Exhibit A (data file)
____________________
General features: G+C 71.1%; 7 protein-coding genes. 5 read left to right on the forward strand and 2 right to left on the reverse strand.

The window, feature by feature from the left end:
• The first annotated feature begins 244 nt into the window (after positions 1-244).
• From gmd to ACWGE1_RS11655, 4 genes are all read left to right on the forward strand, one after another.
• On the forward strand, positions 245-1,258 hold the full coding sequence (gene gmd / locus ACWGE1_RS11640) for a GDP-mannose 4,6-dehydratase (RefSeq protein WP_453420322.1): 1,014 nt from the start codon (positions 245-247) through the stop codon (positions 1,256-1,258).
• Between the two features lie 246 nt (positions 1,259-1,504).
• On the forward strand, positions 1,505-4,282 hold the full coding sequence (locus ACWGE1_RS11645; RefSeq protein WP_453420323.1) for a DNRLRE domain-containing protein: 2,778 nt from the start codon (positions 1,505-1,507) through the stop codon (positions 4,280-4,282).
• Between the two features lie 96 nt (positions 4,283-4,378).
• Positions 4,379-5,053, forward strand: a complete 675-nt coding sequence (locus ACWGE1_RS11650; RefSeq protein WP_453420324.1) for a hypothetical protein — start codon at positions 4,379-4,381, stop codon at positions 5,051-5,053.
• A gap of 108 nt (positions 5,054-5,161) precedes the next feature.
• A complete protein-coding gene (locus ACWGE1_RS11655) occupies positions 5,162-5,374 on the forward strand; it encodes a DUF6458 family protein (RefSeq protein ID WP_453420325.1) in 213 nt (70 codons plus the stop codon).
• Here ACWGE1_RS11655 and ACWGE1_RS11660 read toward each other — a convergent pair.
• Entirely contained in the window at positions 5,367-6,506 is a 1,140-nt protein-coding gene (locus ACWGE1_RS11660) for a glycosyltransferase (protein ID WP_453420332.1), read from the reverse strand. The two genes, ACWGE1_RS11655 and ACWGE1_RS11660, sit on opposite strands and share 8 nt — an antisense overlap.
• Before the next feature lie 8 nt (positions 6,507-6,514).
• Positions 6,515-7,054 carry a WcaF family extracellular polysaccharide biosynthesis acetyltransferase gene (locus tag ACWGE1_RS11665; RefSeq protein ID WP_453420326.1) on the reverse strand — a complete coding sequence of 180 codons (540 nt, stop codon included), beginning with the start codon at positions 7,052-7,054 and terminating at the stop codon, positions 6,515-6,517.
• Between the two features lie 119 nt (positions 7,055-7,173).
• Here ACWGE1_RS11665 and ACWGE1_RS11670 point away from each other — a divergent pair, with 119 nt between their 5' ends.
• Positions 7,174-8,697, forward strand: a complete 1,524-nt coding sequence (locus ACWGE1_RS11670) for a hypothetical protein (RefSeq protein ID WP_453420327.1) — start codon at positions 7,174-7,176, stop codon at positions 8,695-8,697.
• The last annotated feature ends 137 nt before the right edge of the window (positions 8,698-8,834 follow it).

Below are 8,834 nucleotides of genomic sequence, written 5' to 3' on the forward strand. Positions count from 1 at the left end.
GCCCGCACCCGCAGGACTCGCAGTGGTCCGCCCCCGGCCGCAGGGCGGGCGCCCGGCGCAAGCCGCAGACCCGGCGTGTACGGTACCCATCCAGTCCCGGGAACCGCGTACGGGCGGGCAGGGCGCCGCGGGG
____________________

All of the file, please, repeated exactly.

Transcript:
General features: G+C 71.1%; 7 protein-coding genes. 5 read left to right on the forward strand and 2 right to left on the reverse strand.

The window, feature by feature from the left end:
• The first annotated feature begins 244 nt into the window (after positions 1-244).
• From gmd to ACWGE1_RS11655, 4 genes are all read left to right on the forward strand, one after another.
• On the forward strand, positions 245-1,258 hold the full coding sequence (gene gmd / locus ACWGE1_RS11640) for a GDP-mannose 4,6-dehydratase (RefSeq protein WP_453420322.1): 1,014 nt from the start codon (positions 245-247) through the stop codon (positions 1,256-1,258).
• Between the two features lie 246 nt (positions 1,259-1,504).
• On the forward strand, positions 1,505-4,282 hold the full coding sequence (locus ACWGE1_RS11645; RefSeq protein WP_453420323.1) for a DNRLRE domain-containing protein: 2,778 nt from the start codon (positions 1,505-1,507) through the stop codon (positions 4,280-4,282).
• Between the two features lie 96 nt (positions 4,283-4,378).
• Positions 4,379-5,053, forward strand: a complete 675-nt coding sequence (locus ACWGE1_RS11650; RefSeq protein WP_453420324.1) for a hypothetical protein — start codon at positions 4,379-4,381, stop codon at positions 5,051-5,053.
• A gap of 108 nt (positions 5,054-5,161) precedes the next feature.
• A complete protein-coding gene (locus ACWGE1_RS11655) occupies positions 5,162-5,374 on the forward strand; it encodes a DUF6458 family protein (RefSeq protein ID WP_453420325.1) in 213 nt (70 codons plus the stop codon).
• Here ACWGE1_RS11655 and ACWGE1_RS11660 read toward each other — a convergent pair.
• Entirely contained in the window at positions 5,367-6,506 is a 1,140-nt protein-coding gene (locus ACWGE1_RS11660) for a glycosyltransferase (protein ID WP_453420332.1), read from the reverse strand. The two genes, ACWGE1_RS11655 and ACWGE1_RS11660, sit on opposite strands and share 8 nt — an antisense overlap.
• Before the next feature lie 8 nt (positions 6,507-6,514).
• Positions 6,515-7,054 carry a WcaF family extracellular polysaccharide biosynthesis acetyltransferase gene (locus tag ACWGE1_RS11665; RefSeq protein ID WP_453420326.1) on the reverse strand — a complete coding sequence of 180 codons (540 nt, stop codon included), beginning with the start codon at positions 7,052-7,054 and terminating at the stop codon, positions 6,515-6,517.
• Between the two features lie 119 nt (positions 7,055-7,173).
• Here ACWGE1_RS11665 and ACWGE1_RS11670 point away from each other — a divergent pair, with 119 nt between their 5' ends.
• Positions 7,174-8,697, forward strand: a complete 1,524-nt coding sequence (locus ACWGE1_RS11670) for a hypothetical protein (RefSeq protein ID WP_453420327.1) — start codon at positions 7,174-7,176, stop codon at positions 8,695-8,697.
• The last annotated feature ends 137 nt before the right edge of the window (positions 8,698-8,834 follow it).

Below are 8,834 nucleotides of genomic sequence, written 5' to 3' on the forward strand. Positions count from 1 at the left end.
GCCCGCACCCGCAGGACTCGCAGTGGTCCGCCCCCGGCCGCAGGGCGGGCGCCCGGCGCAAGCCGCAGACCCGGCGTGTACGGTACCCATCCAGTCCCGGGAACCGCGTACGGGCGGGCAGGGCGCCGCGGGG